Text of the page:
Damn Blogger. A server issue kept me from posting this last night, so my Blog-a-day deal with the devil has been effectively scuttled by the deficiencies of modern technology. Oh, well, I wasn't using my soul this week anyway.
Random bits of goodness:
My friend (and fellow Blogger) Sarah stumbled upon a fun little Zombie Quiz in her 'net explorations--go here for a look-see. Sarah knows well the value of a good sopping-gooey gory zombie flick, having braved a late-night showing of Lucio Fulci's Zombie with me a few years back (and take a look in the archives of her Zeitgeist blog while you're at it--her wry wit merits repeat viewings).
The Fuse music cable channel aired the Fangoria Chainsaw Awards recently, and I caught about 30 minutes of the telecast this morning. It was an interesting, sometimes disheartening view at what's currently in vogue with horror culture (when Hollywood pretty guy Jared Leto wins the 'Prince of Darkness' award for fronting his run-of-the-mill emo band 30 Seconds to Mars, something's rotten--or not rotten enough--in the state of Denmark). The host, Jamie Kennedy, displayed the same unfunniness that makes most of his cinematic ouevre tops in the must-avoid category in this quarter. Sadly, I missed the flashback footage of Clint Howard using Kennedy's toilet, but at least Showtime's Masters of Horror series (showcasing short films directed by old pros like Joe Dante, John Carpenter, and Dario Argento among others) won a Chainsaw.
Speaking of chainsaws, one of the blessings that accompanies the release of a crummy horror sequel, remake, or prequel is that entertainment conglomerates/movie studios regurgitate older fright flicks in spiffy new-and-improved fashion like Brundlefly in a three-piece suit. Thus, in the wake of the reputedly lousy Texas Chainsaw Massacre prequel's theatrical bow, the rat-bastards at MGM have put out a deluxe Gruesome Edition DVD of The Texas Chainsaw Massacre 2. If you're a fan of the movie (and regular Petri Dish visitors know that I am), this 'un sticks to the ribs better than a bowl of Pa Sawyer's famous Texas chili. Deleted scenes, multiple still galleries, two separate audio commentaries (one with director Tobe Hooper and documentarian David Gregory, the other with actors Bill Moseley and Caroline Williams alongside makeup god Tom Savini), and a 90-minute documentary make for some good eatin'. It's nice to be reminded (via the aforementioned doc) that TCM2's screenwriter L.M. Kit Carson also wrote the script adaptation for Wim Wenders' indie classic, Paris, Texas.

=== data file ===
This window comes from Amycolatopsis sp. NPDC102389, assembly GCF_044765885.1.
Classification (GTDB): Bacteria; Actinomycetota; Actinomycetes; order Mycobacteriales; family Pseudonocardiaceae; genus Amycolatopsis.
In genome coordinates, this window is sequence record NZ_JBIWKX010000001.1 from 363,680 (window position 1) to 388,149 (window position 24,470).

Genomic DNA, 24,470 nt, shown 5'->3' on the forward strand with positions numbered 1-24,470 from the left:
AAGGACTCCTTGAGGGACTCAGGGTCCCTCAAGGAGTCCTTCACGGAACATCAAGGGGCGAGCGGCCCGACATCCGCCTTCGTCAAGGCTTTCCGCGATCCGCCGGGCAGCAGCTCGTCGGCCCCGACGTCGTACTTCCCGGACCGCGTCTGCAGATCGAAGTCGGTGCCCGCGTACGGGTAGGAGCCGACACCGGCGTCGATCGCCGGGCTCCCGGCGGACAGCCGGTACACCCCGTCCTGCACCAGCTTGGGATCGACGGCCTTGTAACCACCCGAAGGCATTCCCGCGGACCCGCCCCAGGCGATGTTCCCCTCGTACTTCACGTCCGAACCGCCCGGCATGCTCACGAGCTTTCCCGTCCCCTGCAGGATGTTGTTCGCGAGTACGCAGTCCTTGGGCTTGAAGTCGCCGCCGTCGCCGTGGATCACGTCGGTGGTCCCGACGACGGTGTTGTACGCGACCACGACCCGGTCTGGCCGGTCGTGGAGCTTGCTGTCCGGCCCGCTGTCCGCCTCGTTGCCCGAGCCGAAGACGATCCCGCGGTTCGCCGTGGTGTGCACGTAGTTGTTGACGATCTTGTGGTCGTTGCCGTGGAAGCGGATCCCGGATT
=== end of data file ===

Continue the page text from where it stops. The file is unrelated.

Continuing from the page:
And in the realm of interesting ideas worth a look in the coming months:
Grindhouse is the talk of the fanboy crowd, an attempt to reproduce the golden age of seventies drive-in cinema by directors Quentin Tarantino and Robert Rodriguez. Each director filmed an hour-long horror flick of their own, then glued together their segments with made-up trailers for fictitious exploitation flicks, and the whole mess is due to hit theaters next year. A certain Hollywood insider/friend says that the script for Tarantino's movie, um, sucks, but the clips of the overall product that I've glimpsed (sadly, yanked from You Tube for copyright infringement) give me some hope. Wikipedia's description of the project, in the meantime, offers an intriguing sampler.
After Dark Films is releasing 8 horror films simultaneously in November as part of its first nationwide Horrorfest. I can't vouch for the quality of any of the actual product, but After Dark's promotional strategy rivals the old seventies exploitationeers with its forbidden-fruit chutzpah ('too shocking for general audiences,' growls the trailer) . If any of these flicks come close to measuring up to the marketing this could be a good white-knuckle theatrical ride.